Perth College, located in Mt Lawley, is the oldest independent girls’ school in Western Australia. It has a large outdoor pool which is heated by a gas heater. The 50 meter eight-lane swimming pool is utilized by the school as well as the Perth City Swimming Club and by the Perth Swim Academy, to promote education, instruction and development of swimming sports.
Motivated by the desire to lower its gas bills to heat the water and reduce CO2 emissions, the school decided to install an evacuated tube (EVT) solar pool heating system. This is an excellent example of the utilization of a commercial solar pool heating system. Such a system can produce twice the heat per unit area as a traditional flat plate panel system, and because of its high efficiency it can maintain warm pool temperatures in the colder months.
The solar pool heating system was installed by Supreme Heating WA and includes a 72-panel EVT system. Supreme Heating WA was able to complete the project in approximately five weeks. The system is designed to generate very high water temperatures needed copper fittings to handle the temperatures. The Viega Propress system was utilized and Viega assured them that their fittings would sustain temperatures up to 200°C.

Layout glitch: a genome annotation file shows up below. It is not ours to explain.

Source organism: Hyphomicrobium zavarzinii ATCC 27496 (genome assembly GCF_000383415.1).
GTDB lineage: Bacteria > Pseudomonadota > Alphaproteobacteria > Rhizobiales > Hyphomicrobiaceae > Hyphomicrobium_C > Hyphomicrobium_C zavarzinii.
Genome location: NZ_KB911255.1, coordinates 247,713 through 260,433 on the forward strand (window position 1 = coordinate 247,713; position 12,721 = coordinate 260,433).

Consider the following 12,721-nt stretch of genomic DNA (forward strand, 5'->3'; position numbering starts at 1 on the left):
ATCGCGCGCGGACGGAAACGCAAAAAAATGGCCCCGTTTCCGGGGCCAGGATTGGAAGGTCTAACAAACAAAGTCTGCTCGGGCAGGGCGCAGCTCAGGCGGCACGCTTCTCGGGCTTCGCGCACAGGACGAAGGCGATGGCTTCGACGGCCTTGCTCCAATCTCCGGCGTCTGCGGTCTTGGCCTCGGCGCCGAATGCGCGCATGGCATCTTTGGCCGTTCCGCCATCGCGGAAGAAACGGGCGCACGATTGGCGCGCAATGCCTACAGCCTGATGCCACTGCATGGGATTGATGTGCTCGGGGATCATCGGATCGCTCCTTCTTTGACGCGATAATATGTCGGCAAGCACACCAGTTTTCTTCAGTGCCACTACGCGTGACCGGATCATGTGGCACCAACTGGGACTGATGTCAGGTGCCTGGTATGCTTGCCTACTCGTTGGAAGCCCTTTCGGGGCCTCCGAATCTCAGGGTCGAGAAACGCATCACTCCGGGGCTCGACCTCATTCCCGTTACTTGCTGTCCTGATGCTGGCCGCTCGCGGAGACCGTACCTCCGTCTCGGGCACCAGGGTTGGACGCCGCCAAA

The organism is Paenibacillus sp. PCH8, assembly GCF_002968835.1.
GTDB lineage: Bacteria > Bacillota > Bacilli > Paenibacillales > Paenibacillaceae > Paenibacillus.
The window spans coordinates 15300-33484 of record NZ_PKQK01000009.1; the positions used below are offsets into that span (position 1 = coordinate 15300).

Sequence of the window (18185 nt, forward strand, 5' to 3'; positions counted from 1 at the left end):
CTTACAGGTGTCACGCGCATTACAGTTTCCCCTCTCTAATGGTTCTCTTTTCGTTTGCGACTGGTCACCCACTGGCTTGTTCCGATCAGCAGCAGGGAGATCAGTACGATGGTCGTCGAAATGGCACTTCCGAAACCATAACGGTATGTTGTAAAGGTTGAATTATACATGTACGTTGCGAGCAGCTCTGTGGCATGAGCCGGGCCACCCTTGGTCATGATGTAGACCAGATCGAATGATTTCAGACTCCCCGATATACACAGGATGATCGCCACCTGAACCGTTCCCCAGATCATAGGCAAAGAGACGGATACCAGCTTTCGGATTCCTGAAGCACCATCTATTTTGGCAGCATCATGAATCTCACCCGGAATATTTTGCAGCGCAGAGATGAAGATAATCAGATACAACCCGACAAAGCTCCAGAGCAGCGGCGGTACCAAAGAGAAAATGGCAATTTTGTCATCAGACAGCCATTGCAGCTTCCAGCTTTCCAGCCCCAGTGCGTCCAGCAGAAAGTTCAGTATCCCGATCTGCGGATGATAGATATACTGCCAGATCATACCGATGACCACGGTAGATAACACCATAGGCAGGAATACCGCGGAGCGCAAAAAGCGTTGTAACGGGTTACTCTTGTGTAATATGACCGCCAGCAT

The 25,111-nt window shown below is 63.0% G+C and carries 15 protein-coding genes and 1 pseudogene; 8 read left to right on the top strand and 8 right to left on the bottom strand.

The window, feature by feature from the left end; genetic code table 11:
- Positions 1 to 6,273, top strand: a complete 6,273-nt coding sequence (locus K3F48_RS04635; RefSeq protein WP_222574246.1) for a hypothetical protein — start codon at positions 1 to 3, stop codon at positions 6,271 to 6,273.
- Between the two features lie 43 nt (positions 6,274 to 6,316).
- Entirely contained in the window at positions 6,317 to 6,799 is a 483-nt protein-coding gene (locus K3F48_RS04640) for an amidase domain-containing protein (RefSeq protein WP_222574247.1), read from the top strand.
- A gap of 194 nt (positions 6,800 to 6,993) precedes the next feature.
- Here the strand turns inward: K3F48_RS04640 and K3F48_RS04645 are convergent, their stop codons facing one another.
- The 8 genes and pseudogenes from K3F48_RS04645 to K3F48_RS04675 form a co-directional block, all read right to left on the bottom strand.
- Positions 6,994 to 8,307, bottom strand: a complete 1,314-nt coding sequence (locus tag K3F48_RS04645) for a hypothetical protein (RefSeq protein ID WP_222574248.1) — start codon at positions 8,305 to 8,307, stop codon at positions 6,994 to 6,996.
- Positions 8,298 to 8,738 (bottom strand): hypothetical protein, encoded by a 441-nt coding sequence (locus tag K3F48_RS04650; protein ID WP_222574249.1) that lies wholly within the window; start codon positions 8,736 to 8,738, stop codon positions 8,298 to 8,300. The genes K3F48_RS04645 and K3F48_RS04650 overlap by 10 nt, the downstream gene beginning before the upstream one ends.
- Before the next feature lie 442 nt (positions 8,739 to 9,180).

Evacuated tube (EVT) collectors were developed more recently than flat plate collectors. Introduced to the market in the 1970’s, there are several varieties of evacuated tubes. The most commonly used type utilizes a heat pipe surrounded by a glass tube under a vacuum.
- The glass tube consists of two walls of glass.
- In between the two walls, all the air is removed, resulting in a vacuum.
- The vacuum is ideal for insulation and has much better heat retention than air space.
- The heat pipe is also pressurized, allowing the liquid (usually water) to boil very rapidly, at a very low temperature (usually between 75F and 80F).
- As the water boils, it carries the collected heat to the top of the collector, where the heat is then absorbed by water or heat transfer liquid that flows.
Cost is typically the primary consideration. Collector for collector, evacuated tubes can cost around 20% to 40% more to buy than flat panel collectors. However when comparing price one should consider cost per BTU capacity, and consider year round performance. In cool climates, evacuated tube collectors will have a lower cost per BTU.